Author Bruce L. Beck is principal of Westlake Village, California-based public relations firm DB&R, which specializes in the representation of firms in the real estate and financial services industry.
The fallout from the California budget crisis is widespread, and one of the chief victims has been the state’s K-12 school system, one of the largest centralized public school systems in the nation. Although school spending represents one of the largest items on the state budget, increases in school enrollment in California continue to pace the nation, only exacerbating the problem for local school districts desperately in need of additional classrooms.
But where some see problems, others see opportunities. Such is the case in the Southern California seaside community of Oxnard, 60 miles northwest of Los Angeles in Ventura County. Here, a group of homebuilders has teamed with the local school district to guarantee the timely construction of two new elementary and one intermediate school, which will ultimately serve more than 3,000 students. This innovative solution to new school construction was born from the collective vision of the City of Oxnard, The Rio School District, and the development and design team of RiverPark, a new, master-planned neo-traditional community that will also include parks, recreational facilities, and open space; 2,800 residential units; and 2.5 million square feet of commercial and community-serving retail space.
In California, funding for new school construction is shared equally by the state and the school district, the latter’s share raised by the imposition of developers’ fees and/or the passage of a bond by the local community. In the case of the new RiverPark schools, in lieu of fees, the master developer, a joint venture between Shea Homes, Centex Homes, and Standard Pacific, agreed to build the three schools at their cost, relieving the district of its share of the financial burden. The remaining fifty percent will come from the proceeds of a $15 billion bond, part of newly-elected Governor Schwarzenegger’s bailout plan, which voters passed in March.
While the decision to build the school in lieu of simply paying the school fees may be more costly in the long-term, all parties see the tremendous benefits of the agreement. “The schools are a core component to the overall RiverPark project, and you cannot attach a dollar amount to developers’ commitment to the quality of the product,” says Rio School District Superintendent Patrick Faverty.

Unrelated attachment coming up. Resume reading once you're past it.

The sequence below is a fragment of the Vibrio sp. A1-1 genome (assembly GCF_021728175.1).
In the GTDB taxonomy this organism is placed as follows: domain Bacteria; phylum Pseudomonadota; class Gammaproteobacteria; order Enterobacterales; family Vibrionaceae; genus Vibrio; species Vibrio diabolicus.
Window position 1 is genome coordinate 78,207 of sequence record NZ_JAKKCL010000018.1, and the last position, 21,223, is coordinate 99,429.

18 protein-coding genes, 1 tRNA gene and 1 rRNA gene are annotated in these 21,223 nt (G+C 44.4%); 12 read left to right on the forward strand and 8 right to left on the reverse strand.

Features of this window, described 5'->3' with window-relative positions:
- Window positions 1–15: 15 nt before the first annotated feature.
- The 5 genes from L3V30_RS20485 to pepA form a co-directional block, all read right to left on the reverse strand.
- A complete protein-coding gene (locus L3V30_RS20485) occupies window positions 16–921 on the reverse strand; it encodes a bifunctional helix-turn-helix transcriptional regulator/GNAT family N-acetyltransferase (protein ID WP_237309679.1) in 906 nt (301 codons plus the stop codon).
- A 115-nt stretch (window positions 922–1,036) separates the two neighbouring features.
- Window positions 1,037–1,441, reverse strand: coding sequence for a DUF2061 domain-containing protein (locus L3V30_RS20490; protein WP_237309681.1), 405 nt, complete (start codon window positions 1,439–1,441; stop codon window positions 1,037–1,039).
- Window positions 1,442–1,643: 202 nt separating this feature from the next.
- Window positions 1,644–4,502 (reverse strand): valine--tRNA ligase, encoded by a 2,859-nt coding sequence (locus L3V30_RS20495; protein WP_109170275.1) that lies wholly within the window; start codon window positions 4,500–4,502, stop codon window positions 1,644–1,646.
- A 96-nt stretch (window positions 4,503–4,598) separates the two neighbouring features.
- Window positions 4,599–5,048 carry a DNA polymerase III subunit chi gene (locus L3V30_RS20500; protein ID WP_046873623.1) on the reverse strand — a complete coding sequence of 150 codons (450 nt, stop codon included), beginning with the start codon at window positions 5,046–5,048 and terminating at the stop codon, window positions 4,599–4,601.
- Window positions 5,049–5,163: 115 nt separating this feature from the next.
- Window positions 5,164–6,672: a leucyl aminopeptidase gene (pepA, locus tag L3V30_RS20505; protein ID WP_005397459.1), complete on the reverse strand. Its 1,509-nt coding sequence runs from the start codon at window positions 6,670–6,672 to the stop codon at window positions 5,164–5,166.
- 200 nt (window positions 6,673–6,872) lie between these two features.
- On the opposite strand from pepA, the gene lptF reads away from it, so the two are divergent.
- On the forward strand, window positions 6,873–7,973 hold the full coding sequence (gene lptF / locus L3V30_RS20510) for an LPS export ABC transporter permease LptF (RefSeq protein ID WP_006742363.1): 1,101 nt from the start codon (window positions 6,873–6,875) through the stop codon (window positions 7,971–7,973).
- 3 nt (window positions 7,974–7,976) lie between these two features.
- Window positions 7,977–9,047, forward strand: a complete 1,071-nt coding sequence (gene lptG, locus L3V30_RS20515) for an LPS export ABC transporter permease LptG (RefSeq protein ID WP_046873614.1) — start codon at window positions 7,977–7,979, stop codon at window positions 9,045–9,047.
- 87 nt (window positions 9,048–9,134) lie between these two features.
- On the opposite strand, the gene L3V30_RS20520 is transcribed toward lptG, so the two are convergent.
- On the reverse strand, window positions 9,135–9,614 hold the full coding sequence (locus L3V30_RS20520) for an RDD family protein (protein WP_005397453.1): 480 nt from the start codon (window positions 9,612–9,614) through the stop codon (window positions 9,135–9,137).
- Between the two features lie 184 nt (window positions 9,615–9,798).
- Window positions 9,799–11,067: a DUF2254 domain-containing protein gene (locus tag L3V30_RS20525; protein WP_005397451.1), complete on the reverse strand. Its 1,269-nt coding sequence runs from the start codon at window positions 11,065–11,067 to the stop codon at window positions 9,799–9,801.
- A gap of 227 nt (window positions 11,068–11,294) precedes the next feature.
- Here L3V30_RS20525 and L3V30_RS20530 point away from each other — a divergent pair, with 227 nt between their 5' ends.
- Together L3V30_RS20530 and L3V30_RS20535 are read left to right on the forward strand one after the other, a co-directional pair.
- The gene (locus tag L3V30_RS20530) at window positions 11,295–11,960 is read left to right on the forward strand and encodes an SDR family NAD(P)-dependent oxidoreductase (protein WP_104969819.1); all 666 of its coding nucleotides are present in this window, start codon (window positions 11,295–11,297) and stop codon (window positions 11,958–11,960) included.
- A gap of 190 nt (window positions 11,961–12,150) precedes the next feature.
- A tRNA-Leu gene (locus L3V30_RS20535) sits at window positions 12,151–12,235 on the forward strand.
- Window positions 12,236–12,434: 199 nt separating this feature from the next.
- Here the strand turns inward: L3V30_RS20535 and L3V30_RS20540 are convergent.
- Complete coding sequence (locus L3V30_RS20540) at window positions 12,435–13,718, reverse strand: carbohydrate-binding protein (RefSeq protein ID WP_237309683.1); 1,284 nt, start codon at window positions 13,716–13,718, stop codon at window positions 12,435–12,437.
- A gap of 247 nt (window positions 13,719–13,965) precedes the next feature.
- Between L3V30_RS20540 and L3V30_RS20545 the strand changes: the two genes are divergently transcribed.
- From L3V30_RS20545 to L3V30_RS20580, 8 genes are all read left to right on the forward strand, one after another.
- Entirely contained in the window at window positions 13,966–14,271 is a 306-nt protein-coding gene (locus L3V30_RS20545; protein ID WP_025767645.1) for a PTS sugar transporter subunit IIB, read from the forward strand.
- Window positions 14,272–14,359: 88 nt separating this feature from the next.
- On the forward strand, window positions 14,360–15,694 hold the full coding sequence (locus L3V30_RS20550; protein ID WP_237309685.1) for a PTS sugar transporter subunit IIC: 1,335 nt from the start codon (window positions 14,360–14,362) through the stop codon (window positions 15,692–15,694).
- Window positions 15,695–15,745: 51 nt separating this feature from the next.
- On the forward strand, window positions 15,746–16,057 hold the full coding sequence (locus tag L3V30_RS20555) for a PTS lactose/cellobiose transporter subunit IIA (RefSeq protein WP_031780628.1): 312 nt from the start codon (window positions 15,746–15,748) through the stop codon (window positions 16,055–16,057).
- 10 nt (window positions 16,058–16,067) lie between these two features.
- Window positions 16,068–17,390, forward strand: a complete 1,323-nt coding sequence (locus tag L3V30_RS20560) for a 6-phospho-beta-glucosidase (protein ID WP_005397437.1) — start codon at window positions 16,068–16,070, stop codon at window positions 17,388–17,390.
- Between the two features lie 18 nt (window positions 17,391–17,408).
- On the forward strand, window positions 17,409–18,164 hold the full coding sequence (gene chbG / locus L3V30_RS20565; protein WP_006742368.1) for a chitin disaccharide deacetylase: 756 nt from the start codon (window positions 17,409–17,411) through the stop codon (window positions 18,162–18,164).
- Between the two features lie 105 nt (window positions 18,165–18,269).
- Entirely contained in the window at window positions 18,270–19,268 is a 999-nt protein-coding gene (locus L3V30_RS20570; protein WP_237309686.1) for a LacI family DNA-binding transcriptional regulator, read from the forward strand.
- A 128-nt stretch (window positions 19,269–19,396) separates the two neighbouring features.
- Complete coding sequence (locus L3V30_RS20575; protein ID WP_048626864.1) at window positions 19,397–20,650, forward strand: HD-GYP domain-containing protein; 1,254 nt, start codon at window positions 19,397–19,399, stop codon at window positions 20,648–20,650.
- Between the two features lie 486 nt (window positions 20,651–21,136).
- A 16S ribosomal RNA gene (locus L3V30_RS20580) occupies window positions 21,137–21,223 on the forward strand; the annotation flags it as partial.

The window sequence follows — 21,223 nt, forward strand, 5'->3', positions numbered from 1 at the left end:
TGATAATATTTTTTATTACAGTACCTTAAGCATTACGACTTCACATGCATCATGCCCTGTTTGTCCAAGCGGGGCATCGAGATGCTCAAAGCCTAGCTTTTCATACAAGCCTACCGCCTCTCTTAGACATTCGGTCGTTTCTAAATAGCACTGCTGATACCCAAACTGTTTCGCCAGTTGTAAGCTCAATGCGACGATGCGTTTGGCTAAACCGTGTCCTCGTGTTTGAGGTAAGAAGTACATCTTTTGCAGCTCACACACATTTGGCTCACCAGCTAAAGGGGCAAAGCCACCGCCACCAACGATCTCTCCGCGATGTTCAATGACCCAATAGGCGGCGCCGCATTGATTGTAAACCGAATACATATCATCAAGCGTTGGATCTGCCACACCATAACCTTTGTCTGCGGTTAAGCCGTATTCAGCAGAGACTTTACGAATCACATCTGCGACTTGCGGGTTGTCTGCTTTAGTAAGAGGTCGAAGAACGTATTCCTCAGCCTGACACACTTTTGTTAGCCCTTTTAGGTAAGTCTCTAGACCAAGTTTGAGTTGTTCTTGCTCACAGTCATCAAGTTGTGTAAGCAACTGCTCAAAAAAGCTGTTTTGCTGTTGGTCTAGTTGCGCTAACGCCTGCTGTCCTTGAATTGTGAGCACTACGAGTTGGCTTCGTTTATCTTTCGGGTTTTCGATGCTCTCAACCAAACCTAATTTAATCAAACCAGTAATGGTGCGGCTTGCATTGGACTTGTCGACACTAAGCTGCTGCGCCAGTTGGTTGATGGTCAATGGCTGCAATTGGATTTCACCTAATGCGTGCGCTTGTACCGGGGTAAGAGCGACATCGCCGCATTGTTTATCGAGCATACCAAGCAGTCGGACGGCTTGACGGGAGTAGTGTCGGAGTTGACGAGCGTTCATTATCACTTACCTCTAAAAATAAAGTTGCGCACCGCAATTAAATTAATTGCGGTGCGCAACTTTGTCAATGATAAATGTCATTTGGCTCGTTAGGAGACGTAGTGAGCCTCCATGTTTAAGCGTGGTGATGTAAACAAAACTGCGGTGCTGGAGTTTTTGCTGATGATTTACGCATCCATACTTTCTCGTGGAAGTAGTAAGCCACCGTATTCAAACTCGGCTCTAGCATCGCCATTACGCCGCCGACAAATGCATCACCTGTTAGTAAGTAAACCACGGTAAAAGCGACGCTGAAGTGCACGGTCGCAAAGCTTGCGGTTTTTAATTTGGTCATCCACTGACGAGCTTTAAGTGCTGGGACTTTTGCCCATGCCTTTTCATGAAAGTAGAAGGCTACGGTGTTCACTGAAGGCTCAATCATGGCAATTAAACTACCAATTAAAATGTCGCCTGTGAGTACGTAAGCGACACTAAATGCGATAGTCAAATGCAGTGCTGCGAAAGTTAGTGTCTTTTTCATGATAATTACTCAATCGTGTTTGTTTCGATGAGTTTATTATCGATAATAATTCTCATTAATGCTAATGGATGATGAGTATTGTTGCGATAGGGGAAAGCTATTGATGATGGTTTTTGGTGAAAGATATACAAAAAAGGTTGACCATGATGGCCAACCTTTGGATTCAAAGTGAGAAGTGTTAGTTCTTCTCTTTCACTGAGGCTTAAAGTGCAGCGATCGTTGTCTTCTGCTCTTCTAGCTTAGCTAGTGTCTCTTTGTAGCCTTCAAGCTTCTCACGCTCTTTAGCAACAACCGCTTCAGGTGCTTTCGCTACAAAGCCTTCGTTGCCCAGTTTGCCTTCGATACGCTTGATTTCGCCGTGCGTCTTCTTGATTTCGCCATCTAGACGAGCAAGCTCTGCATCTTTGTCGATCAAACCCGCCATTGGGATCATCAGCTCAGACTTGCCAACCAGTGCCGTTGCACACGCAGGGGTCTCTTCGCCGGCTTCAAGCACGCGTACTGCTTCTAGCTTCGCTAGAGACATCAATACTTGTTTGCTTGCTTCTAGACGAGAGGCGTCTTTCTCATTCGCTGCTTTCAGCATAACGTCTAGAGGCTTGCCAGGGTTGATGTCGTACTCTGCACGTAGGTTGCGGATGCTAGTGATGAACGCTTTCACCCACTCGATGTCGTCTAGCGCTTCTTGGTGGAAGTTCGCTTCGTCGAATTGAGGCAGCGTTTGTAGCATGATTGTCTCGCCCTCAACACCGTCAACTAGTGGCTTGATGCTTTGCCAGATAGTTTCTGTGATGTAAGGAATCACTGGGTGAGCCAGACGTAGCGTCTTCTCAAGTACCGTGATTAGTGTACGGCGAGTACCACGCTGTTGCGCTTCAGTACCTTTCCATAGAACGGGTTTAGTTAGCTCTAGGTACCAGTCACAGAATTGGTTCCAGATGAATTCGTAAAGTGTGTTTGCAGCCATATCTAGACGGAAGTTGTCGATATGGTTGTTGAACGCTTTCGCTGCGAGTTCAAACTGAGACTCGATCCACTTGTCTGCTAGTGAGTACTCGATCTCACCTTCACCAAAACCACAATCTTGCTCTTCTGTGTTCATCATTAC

“The Rio School District, like other districts, has real funding issues,” adds Steven Seeman, vice president and regional manager for Shea Homes. “The cost to build the three schools may in the end be more than what we may have paid in fees. However, if the schools couldn’t find the wherewithal to finance their portion of the construction in a timely fashion, the development couldn’t move forward.”
It was indeed in the best interest of the developers to see to the timely and successful completion of the schools, as certificates of occupancy for the first 700 homes now under construction will be withheld until the first elementary school is operational. Similar thresholds have been established for the intermediate school and the second elementary school.
As homebuilders with little or no experience in the construction of public schools, the master developer surrounded itself with what Seeman describes as the “right consultants,” which included WWCOT, a Santa Monica-based architectural firm that has developed a long-standing reputation in Southern California for its work in K-12 and university school design.
Drawing upon the “smart growth” principles upon which RiverPark is based, the architects set out to create a plan that would emphasize shared benefits, open space, and maximum use of land. A 30-acre parcel located on the community’s eastern border will accommodate the new River Park East Elementary and Intermediate schools, which will be coupled with a “joint-use” park, to be shared by both schools and the general public. From a master planning point of view, the campuses help to integrate the new development with the existing community by serving as an eastern gateway to RiverPark from Vineyard Avenue, one of Oxnard’s main north-south arterials.
WWCOT also opened up the campus to the community by straying from traditional school design tenets, which typically call for administrative buildings and classrooms at the front of the campus. To reinforce the public use function of the school’s facilities—a 16,000 square-foot gymnasium, a 14,000 square-foot multi-purpose room, and the campus’s architectural centerpiece, a 9,500 square-foot library, which is enclosed in a wedge-shaped glass storefront below an expressively canted roof— are all located at the school’s entrance perimeter. This skillful site planning creates a natural separation between the classroom buildings and the publicly- shared buildings, promoting student safety by creating a secure perimeter while maintaining vistas to the surrounding areas.
The architectural plan also includes informally landscaped amphitheaters that can be used during the school days as outdoor classrooms, as well as public gathering areas for the community when school is not in session. These common spaces are part of the joint use park that adjoins the campus. The park, which is accessible via a network of trails and walkways to meet neighborhood and community needs, will be maintained by the City of Oxnard.